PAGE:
The second episode of Atypical is titled "A Human Female." After watching it, I feel like I need a shower. Is this supposed to be funny? Humanizing? Because after watching this episode, instead of merely socially inept, Sam seems dangerous. Has he never read a book or watched a movie with a human relationship in it? Has he never watched his parents? Why won't anybody in his life have a talk with him about what's appropriate and inappropriate in relationships or about appropriate boundaries in general? I am usually pretty skeptical of social skills training programs, but damn.
‘Enticing a human female into mating takes different skills. It requires research.’
As Sam narrates how roosters attract hens for mating by putting on a display, we get a flash of Sam's mother, Elsa, in the bar, seriously considering infidelity. We get more Discovery Channel narration from Sam as his sister waves … Continue Reading ››
When the trailer for Atypical, a new Netflix series, dropped, the online autistic community shared a collective groan. It's a story we've all seen before: Awkward autistic white guy tries to date girls. Hugh Dancy did it in Adam
Many autistic people were concerned about poor representation, since the actor playing the main character, Sam, is not autistic. Netflix assured people
that the "social production team," whatever that is, included autistic people. The social production team doesn't seem important enough to merit a credit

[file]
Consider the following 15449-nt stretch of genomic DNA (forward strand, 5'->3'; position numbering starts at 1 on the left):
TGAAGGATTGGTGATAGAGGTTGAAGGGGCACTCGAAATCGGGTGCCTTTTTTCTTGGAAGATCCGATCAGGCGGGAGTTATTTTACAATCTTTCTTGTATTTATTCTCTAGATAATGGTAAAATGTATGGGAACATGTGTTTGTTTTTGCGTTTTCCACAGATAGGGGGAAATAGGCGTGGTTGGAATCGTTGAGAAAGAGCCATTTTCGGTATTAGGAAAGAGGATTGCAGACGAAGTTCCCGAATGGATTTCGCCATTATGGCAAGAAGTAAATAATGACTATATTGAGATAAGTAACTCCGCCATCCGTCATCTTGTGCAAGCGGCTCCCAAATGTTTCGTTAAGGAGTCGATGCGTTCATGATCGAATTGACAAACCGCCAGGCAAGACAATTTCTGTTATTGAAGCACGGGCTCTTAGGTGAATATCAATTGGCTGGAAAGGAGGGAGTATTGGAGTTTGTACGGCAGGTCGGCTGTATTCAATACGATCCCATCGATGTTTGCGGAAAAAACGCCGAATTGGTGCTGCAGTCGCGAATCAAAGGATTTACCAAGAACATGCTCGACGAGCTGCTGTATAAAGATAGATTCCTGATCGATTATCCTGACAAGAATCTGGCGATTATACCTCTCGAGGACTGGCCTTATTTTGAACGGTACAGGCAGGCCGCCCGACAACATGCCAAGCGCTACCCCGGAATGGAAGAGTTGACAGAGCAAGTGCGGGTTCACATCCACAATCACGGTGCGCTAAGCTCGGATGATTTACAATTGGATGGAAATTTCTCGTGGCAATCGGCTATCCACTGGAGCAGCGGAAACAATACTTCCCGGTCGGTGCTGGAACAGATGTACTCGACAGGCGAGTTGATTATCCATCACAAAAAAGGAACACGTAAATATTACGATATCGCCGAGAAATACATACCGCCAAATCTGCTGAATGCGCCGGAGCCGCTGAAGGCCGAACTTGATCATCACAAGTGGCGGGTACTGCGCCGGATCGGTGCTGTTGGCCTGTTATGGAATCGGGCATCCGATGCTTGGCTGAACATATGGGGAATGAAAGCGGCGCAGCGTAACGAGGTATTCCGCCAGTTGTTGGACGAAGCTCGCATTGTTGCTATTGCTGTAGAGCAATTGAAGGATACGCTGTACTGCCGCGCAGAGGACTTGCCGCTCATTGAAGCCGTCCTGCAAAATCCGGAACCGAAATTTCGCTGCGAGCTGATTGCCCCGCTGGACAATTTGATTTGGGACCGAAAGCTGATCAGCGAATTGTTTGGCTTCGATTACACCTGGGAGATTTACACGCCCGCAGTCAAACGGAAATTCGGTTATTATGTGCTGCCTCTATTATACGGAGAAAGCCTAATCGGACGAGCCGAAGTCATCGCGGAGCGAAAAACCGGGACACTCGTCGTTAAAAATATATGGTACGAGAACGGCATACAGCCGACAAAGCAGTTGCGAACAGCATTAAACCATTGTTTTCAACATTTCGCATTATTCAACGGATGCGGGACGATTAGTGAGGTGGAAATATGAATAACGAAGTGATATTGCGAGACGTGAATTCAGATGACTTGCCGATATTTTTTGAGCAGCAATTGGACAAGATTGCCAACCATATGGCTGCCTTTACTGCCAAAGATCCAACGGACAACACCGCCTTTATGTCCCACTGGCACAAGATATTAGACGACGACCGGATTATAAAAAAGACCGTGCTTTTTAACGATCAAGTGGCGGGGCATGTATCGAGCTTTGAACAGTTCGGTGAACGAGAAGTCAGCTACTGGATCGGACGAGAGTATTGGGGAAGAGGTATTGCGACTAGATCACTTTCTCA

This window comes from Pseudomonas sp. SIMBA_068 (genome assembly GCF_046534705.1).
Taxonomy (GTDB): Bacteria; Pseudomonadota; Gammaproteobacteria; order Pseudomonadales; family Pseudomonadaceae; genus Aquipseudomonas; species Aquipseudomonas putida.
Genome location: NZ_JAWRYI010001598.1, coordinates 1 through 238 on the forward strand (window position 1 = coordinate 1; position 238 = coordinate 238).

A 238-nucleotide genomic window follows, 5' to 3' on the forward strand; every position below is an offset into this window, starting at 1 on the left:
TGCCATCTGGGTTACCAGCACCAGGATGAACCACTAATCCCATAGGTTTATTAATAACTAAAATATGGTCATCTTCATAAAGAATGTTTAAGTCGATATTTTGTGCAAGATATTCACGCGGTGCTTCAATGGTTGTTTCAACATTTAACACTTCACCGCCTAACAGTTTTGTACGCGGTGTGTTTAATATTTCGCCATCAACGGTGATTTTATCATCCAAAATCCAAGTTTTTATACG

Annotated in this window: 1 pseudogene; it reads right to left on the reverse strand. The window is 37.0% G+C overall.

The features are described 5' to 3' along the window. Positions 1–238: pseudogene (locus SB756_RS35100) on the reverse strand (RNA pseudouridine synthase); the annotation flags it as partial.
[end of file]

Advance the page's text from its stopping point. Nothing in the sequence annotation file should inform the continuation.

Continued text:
. Their full time consultant appears to be a researcher from UCLA -- Not exactly someone who would be able to provide input on a humanizing portrayal of an autistic person. And it shows. Sam reads like a DSM diagnostic checklist, not a person.
After watching one episode, I feel confident saying that it is exactly as bad as you thought it was. Possibly worse. I … Continue Reading ››
When Max reaches new levels of depressive despair she’s exhausted most of her conventional treatment options. She’s tried a range of different medications and therapies, all of which failed to work or made her symptoms worse. But a completely unconventional option is put on the table in Abbey Campbell Cook’s new novel The Lucidity Project
: Dream therapy on the astral plane guided by a psychic guru.
Needless to say, The Lucidity Project
requires a certain level of suspension of disbelief from empirically-minded readers. The premise that Max must spend 21 days on a haunted Caribbean island and do psychic work in order to find relief from her relentless depression is clearly far-fetched. Nonetheless, The Lucidity Project
offers a stimulating and radical re-imagining of what mental illness is, or could be. It understands depression as a superpower rather than a deficit. It would either be incredibly New Agey or a mistake (depending on … Continue Reading ››